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Feeling Anxious? Practicing Acceptance Can Help You Cope with Anxiety

Dr. Nahal Delpassand shares strategies to help shift from avoidance to acceptance when coping with anxiety

Dr. Nahal Delpassand

Dr. Nahal Delpassand, a licensed psychologist with a private practice in central Austin, works with adolescents and adults on issues including chronic illness, disability, disordered eating, body image, life transitions, depression and anxiety. In this piece she writes about how acceptance rather than resistance can help people cope with anxiety.

Generalized Anxiety Disorder is defined as excessive worry about a variety of events or activities, such as work or performance at school, that occurs more days than not, for at least 6 months. It is characterized by intense fear and apprehension. People with generalized anxiety disorder find it difficult to control their worry, which may cause impairment in social, occupational or other areas of functioning. According to the National Institute of Mental Health, generalized anxiety disorder is the most prevalent mental health concern, affecting 6.8 million adults or 3.1 percent of the U.S. population. This number has increased from 2.7 percent the previous year. Women are twice as likely as men to be affected.

While these statistics are staggering, they’re not surprising to me. Most of my patients report some level of anxiety when they first come to my office for counseling. We live in a fast-paced society that places demands on our time and attention, and this can make it more difficult to feel well equipped to cope with heightened levels of worry. Our mental immune systems are just as susceptible to shut down as our physical immune systems. When we feel overwhelmed with numerous stressors it leads to decreased ability to respond and adapt.

It’s important to understand that anxiety is a crucial emotion that is useful in our lives. Anxiety allows us to assess our environment to determine whether it is safe or dangerous. Feeling anxious before a test, public speaking or during a first date is a normal response to life stressors. In contrast, maladaptive anxiety responses are excessive and disproportionate to everyday life events and are characterized by a chronic pattern of avoiding people, places and/or situations. Patients often feel afraid of the physical and emotional symptoms of anxiety and in turn avoid what causes of those feelings. This interferes with day-to-day functioning and increases dissatisfaction with their quality of life. In my experience, when patients keep avoiding what they value most to control their anxiety, they experience significant distress.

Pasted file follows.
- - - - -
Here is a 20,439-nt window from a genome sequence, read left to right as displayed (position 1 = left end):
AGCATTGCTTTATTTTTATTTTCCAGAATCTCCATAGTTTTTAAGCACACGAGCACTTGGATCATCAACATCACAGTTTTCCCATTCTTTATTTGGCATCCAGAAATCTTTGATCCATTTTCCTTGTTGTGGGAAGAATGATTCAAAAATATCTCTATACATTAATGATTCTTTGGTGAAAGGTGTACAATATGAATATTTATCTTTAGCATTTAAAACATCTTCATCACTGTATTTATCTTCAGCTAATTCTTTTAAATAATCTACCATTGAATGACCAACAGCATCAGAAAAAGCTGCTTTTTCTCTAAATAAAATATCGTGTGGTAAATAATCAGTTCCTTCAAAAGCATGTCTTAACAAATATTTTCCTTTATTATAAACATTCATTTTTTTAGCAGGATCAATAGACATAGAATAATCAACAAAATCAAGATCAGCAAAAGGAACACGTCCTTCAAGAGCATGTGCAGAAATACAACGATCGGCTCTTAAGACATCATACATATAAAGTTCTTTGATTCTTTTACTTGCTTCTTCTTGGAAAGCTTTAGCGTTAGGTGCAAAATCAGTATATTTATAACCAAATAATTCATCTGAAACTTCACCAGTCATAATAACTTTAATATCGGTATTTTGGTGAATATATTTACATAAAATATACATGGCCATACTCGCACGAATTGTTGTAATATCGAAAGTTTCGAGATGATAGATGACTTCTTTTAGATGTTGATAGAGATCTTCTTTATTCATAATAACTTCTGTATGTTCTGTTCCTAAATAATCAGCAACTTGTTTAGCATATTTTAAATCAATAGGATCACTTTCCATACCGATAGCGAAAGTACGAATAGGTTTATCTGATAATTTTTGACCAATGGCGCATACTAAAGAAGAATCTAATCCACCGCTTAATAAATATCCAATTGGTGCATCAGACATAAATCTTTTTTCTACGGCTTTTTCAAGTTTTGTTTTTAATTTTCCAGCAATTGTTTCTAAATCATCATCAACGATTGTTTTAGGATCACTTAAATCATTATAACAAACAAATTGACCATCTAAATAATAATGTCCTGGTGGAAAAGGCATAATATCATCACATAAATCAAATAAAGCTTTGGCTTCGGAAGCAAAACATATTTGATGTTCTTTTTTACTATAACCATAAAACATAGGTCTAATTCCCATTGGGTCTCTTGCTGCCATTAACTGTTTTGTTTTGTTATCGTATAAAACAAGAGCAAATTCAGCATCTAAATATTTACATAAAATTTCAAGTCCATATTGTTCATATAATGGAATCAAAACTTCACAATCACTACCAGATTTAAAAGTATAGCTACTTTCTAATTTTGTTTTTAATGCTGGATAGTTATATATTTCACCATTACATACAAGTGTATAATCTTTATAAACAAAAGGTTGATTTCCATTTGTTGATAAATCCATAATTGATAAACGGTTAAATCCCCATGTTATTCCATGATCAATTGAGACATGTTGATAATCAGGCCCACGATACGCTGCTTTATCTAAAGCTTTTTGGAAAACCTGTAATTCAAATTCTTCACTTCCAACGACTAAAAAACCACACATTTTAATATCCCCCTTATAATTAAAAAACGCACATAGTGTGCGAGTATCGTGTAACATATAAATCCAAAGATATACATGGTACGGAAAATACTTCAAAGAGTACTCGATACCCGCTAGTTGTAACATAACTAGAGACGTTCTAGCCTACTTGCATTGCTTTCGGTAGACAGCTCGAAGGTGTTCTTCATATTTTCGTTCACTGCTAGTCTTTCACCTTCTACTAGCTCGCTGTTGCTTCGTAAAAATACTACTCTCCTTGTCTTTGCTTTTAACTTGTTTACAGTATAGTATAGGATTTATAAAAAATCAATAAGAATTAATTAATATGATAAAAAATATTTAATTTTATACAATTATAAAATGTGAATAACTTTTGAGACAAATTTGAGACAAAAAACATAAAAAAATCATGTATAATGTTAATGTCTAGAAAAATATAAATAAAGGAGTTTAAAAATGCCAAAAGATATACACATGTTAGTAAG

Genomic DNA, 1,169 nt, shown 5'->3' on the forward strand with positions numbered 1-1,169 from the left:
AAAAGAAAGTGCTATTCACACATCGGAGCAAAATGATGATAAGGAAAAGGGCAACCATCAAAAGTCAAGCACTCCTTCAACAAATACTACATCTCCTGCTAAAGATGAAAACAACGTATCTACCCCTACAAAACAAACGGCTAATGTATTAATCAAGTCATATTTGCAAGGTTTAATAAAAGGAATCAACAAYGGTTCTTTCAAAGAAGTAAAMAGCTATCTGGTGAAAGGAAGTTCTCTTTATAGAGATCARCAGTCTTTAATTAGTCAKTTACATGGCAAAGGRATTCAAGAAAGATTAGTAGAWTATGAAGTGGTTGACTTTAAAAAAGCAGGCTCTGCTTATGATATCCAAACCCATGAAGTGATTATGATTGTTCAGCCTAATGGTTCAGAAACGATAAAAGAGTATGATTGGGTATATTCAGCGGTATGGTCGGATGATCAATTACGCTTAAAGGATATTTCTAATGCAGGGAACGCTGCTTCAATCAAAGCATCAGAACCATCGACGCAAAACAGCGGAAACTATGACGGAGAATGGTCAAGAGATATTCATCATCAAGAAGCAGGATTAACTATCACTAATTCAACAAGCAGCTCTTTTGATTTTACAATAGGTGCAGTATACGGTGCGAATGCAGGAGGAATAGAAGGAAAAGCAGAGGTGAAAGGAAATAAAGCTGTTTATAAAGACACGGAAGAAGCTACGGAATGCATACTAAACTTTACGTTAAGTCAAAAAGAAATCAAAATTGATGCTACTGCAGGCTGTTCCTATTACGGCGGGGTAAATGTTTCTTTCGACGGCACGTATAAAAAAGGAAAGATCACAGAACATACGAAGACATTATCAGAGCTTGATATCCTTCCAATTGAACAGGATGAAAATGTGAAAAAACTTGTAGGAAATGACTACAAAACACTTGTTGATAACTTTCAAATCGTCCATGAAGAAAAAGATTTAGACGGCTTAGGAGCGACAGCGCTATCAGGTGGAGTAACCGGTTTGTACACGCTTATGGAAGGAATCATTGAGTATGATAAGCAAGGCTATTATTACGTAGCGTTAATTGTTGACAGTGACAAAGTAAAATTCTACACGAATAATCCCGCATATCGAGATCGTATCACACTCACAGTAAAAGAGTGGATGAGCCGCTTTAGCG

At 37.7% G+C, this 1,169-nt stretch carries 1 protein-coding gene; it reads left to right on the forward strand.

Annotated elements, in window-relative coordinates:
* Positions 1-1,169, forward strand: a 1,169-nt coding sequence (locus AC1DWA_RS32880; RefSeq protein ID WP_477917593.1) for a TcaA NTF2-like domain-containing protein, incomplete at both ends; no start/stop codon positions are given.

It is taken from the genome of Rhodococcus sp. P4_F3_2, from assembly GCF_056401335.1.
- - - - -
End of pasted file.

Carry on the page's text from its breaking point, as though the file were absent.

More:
What is the relationship between anxiety and acceptance?

We cannot avoid worrying in our lives. Patients often say they want to be free of experiencing anxiety. But wanting to “get rid” of anxiety can also make it worse. Remember that our thoughts and feelings help us interpret our experience, including those that make us anxious. Acceptance, versus denial or avoidance, is a strategy that can be used to deal with anxiety. It is an active stance that promotes flexibility in the way we observe our thoughts, because it is based on curiosity rather than criticism. It is not passive; it is a purposeful embrace, a normalizing integration of anxiety-producing events into our everyday life. By normalizing it, anxiety can be dismantled of its power.

Ultimately, it is not the experience of anxiety in and of itself that we need to conquer. The response to anxiety is what determines distress or relief. So, instead of denying our feelings or running away from them, we “allow and accept” them as reasonable and healthy, even if they are uncomfortable. For example, when dealing with a life transition it is normal to be scared and apprehensive. Thus, acceptance can be used to acknowledge fear and uncertainty instead of suppressing it. Acknowledging that experience helps us to deploy the proper coping strategies that aid in relief. When we begin to fight our thoughts and feelings it diminishes our ability to respond adaptively.

The following are three strategies to help shift from avoidance to acceptance when coping with anxiety:

1. Be curious towards feelings of anxiety instead of judgmental. Curiosity creates space between our thoughts and feelings. Ask yourself questions about your experience rather than telling yourself you should not be feeling this way. When there is less judgment there is more motivation towards finding solutions that provide relief.

2. When we experience anxiety about something, it is often a sign that we need to pay attention to it. Emotions are alarms that can help focus our attention to parts of our lives that we may be not be paying attention to.

3. Remember that our minds are responsible for cultivating endless thoughts. Accepting your thoughts does not mean you believe or act on every thought that you have. Remember you have a choice in how you respond to your thoughts.